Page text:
Smart retelling of the Moon landing
First Man (M) 141 mins Directed by Damien Chazelle Reviewed by Graeme Tuckett ★★★★★
You know the broad strokes of the story. The Apollo 11 mission got to the Moon. Neil Armstrong and Buzz Aldrin walked on the surface while Michael Collins orbited above. The trio flew home to ticker-tape parades and a high-water mark of American technical and economic superiority was set which has maybe never been bested.
So why, especially in these years of American division and recrimination, would you tell the story again?
Because, maybe, the story has never properly been told. And when it is, and the myth of ‘‘the greatest generation’’ is properly excavated, then we might have more to learn from the Apollo 11 than we realised.
If all director Damien Chazelle (La La Land) wanted to achieve with First Man was to tell us what happened, this would still be a thunderously ambitious undertaking. But this film goes further, succeeding at showing us not just the key events as they unfolded, but also setting those events in a historical context, giving them a blindsiding human scale, and only laying out the bigbudget moments once we properly understand the human stories that underpin them.
First Man sidesteps all the usual conventions of mythologising the Space Race to instead focus on what ‘‘The Right Stuff’’ might really be made of: fear, loss, failure overcome, and lessons hardlearned. There is no swagger or bravado in these men, just a quiet conviction that what they were attempting was worth the price they paid.
And then Chazelle goes further, amply illustrating that the space programme was far from universally supported, even in the United States. After the tumult and tragedy of 1968, many Americans were in scant mood for a project costing untold billions of dollars while the tragedy of the American war in Vietnam was still unfolding, King and Kennedy were dead from assassins’ bullets and American inner cities were collapsing under the weight of corruption, poverty and despair.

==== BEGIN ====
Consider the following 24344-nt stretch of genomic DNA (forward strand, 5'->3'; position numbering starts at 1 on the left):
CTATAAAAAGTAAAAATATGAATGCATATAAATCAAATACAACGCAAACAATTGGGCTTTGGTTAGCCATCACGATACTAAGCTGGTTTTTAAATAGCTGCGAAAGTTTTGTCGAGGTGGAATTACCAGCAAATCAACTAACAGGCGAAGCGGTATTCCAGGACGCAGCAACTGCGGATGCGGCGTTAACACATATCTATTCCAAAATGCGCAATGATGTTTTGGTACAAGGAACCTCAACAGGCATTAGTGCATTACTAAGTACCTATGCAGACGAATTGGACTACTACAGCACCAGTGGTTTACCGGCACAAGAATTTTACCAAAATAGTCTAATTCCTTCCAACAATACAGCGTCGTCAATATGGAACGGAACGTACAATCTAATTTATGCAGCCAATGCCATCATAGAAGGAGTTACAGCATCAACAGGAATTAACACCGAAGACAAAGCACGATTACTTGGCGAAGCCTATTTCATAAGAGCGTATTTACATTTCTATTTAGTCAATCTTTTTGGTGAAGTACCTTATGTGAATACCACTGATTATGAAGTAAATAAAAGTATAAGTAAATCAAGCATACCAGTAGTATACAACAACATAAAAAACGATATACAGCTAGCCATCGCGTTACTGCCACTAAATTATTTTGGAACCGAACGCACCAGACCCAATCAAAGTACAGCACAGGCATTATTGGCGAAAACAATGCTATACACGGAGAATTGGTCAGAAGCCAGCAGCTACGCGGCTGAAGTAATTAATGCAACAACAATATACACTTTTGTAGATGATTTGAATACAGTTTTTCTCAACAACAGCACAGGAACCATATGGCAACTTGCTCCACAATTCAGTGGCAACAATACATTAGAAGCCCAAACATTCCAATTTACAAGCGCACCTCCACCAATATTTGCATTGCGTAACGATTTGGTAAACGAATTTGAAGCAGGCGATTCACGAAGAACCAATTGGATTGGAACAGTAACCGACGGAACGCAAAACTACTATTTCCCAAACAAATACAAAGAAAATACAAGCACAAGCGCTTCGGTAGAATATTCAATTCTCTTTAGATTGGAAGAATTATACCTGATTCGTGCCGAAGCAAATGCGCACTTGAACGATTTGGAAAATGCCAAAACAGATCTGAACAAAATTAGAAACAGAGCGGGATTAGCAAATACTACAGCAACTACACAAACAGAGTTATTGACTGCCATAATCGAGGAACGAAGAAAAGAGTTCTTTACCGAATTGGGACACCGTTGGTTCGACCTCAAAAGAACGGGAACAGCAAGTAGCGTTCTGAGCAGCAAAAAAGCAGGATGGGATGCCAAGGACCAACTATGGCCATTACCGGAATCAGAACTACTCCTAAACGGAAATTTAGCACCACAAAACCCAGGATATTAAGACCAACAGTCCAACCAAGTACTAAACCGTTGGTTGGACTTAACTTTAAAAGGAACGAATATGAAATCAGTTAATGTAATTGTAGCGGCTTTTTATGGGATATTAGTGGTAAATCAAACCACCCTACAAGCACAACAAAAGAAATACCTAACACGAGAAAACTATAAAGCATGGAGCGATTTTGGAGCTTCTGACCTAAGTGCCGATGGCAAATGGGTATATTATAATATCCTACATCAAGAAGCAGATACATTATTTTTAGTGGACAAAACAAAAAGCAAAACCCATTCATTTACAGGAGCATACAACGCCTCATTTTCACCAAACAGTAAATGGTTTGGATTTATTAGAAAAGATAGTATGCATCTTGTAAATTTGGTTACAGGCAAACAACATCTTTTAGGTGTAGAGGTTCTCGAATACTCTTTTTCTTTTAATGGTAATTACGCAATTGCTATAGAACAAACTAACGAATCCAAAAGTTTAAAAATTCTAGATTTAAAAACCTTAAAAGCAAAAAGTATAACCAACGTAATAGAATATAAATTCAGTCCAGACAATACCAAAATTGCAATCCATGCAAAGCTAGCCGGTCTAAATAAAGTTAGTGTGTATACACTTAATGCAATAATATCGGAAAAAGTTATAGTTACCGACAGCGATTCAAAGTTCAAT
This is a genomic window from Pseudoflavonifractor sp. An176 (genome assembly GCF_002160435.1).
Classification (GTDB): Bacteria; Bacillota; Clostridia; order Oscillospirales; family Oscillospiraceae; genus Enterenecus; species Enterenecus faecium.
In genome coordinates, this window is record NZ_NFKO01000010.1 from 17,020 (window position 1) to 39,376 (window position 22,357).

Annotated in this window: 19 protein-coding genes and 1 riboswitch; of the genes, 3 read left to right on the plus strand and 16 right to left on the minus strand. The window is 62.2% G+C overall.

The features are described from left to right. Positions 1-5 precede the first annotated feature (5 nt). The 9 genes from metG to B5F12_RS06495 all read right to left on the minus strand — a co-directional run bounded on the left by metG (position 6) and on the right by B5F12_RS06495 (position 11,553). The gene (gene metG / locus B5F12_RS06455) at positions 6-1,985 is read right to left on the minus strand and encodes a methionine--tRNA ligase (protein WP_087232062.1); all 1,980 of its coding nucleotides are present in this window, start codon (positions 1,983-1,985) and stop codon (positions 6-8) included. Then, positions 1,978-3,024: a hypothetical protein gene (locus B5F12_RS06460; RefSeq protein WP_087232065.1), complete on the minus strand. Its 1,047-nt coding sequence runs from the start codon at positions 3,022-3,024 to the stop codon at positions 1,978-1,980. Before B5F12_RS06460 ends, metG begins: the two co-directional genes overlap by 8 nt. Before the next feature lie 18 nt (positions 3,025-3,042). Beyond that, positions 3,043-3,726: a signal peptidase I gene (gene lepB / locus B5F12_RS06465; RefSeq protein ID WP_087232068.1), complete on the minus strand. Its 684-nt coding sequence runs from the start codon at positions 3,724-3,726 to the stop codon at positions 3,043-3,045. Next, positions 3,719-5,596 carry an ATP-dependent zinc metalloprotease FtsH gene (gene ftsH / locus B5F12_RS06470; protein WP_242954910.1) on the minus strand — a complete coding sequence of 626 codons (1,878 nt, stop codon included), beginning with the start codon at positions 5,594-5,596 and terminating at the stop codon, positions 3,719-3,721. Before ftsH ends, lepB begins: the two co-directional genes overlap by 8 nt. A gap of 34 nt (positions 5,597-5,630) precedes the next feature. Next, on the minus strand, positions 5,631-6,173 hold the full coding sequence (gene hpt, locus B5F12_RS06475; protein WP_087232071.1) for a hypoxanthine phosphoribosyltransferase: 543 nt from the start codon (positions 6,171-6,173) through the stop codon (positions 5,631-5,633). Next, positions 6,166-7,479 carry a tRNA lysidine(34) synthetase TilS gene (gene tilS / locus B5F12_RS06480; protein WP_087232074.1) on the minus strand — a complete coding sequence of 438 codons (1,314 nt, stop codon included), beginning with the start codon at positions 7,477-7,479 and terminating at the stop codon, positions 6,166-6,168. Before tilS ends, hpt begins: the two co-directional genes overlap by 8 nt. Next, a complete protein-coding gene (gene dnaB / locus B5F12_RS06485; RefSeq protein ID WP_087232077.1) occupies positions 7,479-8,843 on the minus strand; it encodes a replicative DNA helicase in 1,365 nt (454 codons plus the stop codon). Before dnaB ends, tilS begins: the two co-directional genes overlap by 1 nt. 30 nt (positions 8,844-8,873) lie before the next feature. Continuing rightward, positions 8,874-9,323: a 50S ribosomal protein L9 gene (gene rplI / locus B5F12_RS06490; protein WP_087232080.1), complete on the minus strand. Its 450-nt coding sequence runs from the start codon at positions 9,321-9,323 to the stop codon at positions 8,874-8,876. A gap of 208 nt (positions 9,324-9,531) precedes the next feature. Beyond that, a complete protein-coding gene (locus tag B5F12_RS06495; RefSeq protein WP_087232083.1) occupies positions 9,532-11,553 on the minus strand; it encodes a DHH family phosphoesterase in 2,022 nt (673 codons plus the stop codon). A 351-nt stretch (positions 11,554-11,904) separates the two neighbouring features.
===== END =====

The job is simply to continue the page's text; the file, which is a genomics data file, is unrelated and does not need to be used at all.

I wondered for a moment whether Gil Scott-Heron’s Whitey on the Moon would turn up on the soundtrack. Sure enough, it did.
Meanwhile at home, the
There is no swagger or bravado in these men, just a quiet conviction that what they were attempting was worth the price they paid.
Armstrong family cope with tragedy of their own. Working directly from James Hansen’s acclaimed biography, Chazelle paints a picture of a complex marriage between two strong and intensely private individuals struggling for normality in a definitively abnormal situation. Ryan Gosling and Claire Foy (The Crown) are both sublime here, absolutely nailing the dialogue and the far more important spaces between. When what a cynic might call Foy’s ‘‘Oscar moment’’ arrives, she burns the house down.
Chazelle chooses a Kubrick-like formality of frame when the astronauts are confined inside the bellowing machinery, but takes a loose, observational approach to life at home and work on Earth. It’s a smart, thoughtful approach that yields some unexpected emotional pay-offs.
‘‘Smart’’ and ‘‘thoughtful’’ are pretty much the two adjectives that best describe this film. First Man delivers its best moments in quiet and unexpected places. A few perfectly placed flashbacks, a dinner table argument, and a quiet joke between buddies are not the sort of content we usually associate with great drama set amid technology and exploration, but First Man makes it look as though everyone else who has told this or a similar story has approached the narrative from entirely the wrong direction.
Get the background, the marriage, the children, the friendships and the heartache drawn in accurately, and let the showstopping, effects-driven content deliver the pay-offs. First Man is the opposite of triumphalist, but an absolute triumph from beginning to end.
Ryan Gosling stars as Neil Armstrong in First Man.